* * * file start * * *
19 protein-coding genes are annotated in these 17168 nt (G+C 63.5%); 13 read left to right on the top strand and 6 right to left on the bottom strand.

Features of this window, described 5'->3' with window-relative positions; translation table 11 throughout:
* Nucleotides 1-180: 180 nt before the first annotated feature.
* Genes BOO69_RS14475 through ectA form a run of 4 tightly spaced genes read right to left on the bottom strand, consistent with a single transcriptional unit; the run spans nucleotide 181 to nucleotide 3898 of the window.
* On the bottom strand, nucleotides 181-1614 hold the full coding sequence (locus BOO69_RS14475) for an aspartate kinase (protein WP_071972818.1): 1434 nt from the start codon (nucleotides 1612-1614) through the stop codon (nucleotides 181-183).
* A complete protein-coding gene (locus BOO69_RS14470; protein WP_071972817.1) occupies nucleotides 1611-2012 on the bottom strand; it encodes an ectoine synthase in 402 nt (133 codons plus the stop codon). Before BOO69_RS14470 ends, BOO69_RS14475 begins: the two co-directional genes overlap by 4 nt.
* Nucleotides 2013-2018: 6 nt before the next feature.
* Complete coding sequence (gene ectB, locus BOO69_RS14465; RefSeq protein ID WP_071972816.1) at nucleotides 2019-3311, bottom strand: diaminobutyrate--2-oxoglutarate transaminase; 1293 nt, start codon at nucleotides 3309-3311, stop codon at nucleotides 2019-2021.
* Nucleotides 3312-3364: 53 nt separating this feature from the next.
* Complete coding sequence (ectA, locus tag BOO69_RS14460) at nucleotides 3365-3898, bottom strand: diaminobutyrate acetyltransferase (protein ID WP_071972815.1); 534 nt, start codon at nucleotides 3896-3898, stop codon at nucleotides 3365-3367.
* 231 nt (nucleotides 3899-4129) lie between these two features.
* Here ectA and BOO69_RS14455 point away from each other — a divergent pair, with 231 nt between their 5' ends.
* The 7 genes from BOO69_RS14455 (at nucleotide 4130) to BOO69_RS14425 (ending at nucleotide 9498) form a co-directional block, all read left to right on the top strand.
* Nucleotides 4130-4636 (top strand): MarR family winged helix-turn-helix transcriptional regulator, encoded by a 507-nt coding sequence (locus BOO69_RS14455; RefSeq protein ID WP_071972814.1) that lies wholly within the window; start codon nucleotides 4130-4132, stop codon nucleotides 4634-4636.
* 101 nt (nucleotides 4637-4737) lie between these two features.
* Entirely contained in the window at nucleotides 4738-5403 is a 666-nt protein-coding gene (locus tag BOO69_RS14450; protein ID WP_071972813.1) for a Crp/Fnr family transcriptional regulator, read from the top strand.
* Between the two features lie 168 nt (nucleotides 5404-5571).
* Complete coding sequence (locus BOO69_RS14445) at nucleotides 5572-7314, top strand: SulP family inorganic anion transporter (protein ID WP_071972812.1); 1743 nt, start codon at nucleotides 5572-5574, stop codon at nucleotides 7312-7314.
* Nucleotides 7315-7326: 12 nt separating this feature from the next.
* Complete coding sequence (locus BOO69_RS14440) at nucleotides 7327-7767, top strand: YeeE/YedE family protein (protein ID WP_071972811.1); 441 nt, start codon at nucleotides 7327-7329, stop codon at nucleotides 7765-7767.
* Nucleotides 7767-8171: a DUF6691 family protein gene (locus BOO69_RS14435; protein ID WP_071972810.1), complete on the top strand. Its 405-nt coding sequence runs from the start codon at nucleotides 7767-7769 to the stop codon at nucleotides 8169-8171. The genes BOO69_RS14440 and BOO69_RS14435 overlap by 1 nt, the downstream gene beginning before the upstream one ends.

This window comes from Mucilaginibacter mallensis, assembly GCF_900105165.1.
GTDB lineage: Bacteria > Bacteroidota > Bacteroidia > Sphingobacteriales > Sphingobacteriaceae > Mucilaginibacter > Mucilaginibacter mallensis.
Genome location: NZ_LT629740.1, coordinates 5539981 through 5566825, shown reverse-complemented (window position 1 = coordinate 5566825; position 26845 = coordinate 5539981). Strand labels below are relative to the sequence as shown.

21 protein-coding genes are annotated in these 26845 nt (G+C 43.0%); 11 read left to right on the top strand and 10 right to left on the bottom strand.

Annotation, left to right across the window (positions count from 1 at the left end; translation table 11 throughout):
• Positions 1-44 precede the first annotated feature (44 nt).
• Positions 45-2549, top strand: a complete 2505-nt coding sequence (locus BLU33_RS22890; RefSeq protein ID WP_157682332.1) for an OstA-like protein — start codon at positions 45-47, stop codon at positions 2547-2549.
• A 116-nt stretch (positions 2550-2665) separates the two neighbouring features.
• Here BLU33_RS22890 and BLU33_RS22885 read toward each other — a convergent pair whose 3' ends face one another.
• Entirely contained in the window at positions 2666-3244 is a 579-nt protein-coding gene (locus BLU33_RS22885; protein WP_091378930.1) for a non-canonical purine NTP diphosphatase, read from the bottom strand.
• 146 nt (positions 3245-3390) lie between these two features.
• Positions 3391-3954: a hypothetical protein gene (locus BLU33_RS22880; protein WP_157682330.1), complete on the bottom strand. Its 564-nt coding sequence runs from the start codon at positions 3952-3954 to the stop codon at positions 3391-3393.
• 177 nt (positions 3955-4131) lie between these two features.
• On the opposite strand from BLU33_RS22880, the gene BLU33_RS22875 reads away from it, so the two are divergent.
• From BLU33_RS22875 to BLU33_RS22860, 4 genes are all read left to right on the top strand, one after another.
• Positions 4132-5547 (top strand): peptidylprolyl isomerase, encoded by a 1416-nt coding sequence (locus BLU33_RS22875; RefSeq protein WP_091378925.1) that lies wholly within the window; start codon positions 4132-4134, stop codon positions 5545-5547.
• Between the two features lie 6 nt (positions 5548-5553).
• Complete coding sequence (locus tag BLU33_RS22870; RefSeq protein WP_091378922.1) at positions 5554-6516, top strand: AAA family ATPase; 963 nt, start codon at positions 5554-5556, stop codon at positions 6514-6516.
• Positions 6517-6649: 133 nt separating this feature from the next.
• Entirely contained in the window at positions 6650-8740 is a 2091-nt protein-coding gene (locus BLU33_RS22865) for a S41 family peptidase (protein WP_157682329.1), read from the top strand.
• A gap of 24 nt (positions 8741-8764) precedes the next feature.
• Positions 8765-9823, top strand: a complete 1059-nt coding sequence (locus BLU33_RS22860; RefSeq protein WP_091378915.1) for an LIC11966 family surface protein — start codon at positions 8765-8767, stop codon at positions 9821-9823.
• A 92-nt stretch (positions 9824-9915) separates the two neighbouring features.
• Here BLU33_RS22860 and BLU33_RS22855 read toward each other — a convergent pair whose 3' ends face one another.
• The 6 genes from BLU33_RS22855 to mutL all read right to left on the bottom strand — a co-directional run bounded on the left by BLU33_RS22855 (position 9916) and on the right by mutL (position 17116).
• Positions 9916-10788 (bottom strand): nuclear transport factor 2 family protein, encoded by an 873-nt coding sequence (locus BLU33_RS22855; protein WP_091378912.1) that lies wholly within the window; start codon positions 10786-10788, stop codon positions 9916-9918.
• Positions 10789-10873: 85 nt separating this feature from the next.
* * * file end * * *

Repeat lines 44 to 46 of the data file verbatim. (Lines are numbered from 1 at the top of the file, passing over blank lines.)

• A 92-nt stretch (positions 9824-9915) separates the two neighbouring features.
• Here BLU33_RS22860 and BLU33_RS22855 read toward each other — a convergent pair whose 3' ends face one another.
• The 6 genes from BLU33_RS22855 to mutL all read right to left on the bottom strand — a co-directional run bounded on the left by BLU33_RS22855 (position 9916) and on the right by mutL (position 17116).